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I wish to make an AJAX call using jQuery as a "heartbeat" in the background so that my web application can check for new data. For example every 10 seconds.

I have seen on other posts that it is possible to use setInterval() to call a method which does the call every X number of milliseconds.

However, what happens if my AJAX call takes more than 10 seconds? I still want it to complete the last request and I don't want another call to be instigated when there is already one in progress. This could result in the same information being placed on to the page twice!

What is the way to implement this for my method to wait for the original AJAX call to be completed, rather than simply "every 10 seconds", when the original one may not already be complete.

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3 Answers

up vote 2 down vote accepted

try setting another timeout from your ajax success function:

function poll(){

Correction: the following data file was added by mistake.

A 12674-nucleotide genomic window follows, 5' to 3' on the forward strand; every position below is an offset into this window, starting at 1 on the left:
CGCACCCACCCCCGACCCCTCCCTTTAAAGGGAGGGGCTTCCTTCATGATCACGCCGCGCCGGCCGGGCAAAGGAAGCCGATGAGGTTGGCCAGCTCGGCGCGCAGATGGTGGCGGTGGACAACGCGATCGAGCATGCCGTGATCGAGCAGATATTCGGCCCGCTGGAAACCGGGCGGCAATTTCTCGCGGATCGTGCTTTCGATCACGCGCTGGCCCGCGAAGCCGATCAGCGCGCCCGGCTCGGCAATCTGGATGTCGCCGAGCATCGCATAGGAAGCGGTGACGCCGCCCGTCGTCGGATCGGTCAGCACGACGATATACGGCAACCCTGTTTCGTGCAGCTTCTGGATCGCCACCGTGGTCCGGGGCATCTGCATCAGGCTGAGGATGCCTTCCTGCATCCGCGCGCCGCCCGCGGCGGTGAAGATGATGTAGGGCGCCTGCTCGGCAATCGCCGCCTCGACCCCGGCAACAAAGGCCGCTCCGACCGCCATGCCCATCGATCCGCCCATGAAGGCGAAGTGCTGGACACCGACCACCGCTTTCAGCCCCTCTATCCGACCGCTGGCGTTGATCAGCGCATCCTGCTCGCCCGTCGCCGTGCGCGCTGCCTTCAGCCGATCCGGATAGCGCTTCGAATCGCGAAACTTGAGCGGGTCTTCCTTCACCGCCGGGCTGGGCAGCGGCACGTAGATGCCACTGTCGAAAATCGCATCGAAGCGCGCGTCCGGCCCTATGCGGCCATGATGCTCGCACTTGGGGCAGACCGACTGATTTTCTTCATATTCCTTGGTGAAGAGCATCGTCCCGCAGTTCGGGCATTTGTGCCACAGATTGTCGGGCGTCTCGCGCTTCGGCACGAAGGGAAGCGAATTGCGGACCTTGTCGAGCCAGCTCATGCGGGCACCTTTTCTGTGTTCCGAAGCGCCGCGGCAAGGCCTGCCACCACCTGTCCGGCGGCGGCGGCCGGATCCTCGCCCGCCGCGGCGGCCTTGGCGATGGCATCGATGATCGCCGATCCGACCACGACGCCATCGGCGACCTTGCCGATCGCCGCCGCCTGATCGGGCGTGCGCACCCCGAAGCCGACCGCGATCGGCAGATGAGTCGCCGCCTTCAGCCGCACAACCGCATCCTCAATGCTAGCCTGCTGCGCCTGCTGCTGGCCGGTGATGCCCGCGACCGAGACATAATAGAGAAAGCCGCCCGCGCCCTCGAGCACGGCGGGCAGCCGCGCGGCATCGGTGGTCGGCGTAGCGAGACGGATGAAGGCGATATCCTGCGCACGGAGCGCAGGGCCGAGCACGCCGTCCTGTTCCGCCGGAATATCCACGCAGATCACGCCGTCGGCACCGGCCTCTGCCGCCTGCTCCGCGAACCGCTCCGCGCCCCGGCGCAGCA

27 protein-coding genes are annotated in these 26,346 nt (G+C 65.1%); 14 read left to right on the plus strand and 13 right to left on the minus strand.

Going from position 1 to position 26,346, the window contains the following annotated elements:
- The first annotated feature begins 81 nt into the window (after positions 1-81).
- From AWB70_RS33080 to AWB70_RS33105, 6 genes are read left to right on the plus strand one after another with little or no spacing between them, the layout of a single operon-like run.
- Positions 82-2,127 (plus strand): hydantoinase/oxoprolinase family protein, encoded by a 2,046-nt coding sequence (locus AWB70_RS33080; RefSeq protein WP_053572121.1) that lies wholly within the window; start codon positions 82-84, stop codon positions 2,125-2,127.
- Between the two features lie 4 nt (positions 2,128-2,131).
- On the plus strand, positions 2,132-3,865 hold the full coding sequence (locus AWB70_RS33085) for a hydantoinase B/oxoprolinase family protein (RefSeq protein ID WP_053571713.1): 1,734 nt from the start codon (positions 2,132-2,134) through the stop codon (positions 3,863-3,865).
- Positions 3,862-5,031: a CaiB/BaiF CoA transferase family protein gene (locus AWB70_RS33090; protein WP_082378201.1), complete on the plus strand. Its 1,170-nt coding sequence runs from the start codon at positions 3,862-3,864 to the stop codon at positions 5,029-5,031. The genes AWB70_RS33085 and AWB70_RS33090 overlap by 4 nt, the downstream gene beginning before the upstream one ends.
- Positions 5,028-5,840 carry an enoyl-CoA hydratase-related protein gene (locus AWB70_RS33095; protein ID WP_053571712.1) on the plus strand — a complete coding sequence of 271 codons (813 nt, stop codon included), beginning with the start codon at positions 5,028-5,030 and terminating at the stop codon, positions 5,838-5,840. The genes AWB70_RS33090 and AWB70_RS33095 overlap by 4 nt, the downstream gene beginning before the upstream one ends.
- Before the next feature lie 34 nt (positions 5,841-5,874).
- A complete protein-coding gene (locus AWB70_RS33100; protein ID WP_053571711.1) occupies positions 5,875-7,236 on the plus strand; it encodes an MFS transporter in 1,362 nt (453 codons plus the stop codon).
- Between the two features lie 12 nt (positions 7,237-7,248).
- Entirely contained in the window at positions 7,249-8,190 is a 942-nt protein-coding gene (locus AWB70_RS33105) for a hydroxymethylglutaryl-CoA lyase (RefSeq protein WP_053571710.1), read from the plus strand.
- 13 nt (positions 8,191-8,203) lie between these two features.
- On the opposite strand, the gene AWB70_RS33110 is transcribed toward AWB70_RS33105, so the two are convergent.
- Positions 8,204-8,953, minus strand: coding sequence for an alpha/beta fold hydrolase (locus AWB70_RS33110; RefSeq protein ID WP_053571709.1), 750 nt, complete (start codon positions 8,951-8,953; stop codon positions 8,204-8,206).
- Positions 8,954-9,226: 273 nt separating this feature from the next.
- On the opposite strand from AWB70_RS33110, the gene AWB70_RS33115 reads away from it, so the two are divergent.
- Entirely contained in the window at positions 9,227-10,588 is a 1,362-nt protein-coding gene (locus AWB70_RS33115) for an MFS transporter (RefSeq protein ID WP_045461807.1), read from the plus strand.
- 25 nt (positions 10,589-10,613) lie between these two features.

setTimeout(function(){
        $.ajax(.......).success(function(data){
            poll();  //call your function again after successfully calling the first time.
        });
    }),10000);

}
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Thanks, I'll be implementing this! –  Coulton Dec 7 '12 at 0:06
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Instead of using setInterval, call setTimeout() in the AJAX completion callback to start each call 10 seconds after the previous one finishes.

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Cool thanks, I will be trying this! –  Coulton Dec 7 '12 at 0:06
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instead of using setInterval, calculate the request time (usually using a unix timestamp in seconds), how much for 10 seconds, in the server side, use setTimeout the remaining time, so it will vary from user to user, on their ping time (or the business of the site)

function heartbeat(){
  $.ajax({
    'url': '/where/',
    'success': function(data){
       setTimeout(heartbeat, parseInt(data) * 1000);
    }
  });
}
heartbeat(); // initialize it

in the server side, (like in PHP), you would do

<?php
// do your stuff
echo (time() - (int)$time_requested) + 10; // it will vary per user, so if it takes 2 second, it will be 12, if it returns imediately, returns 10 
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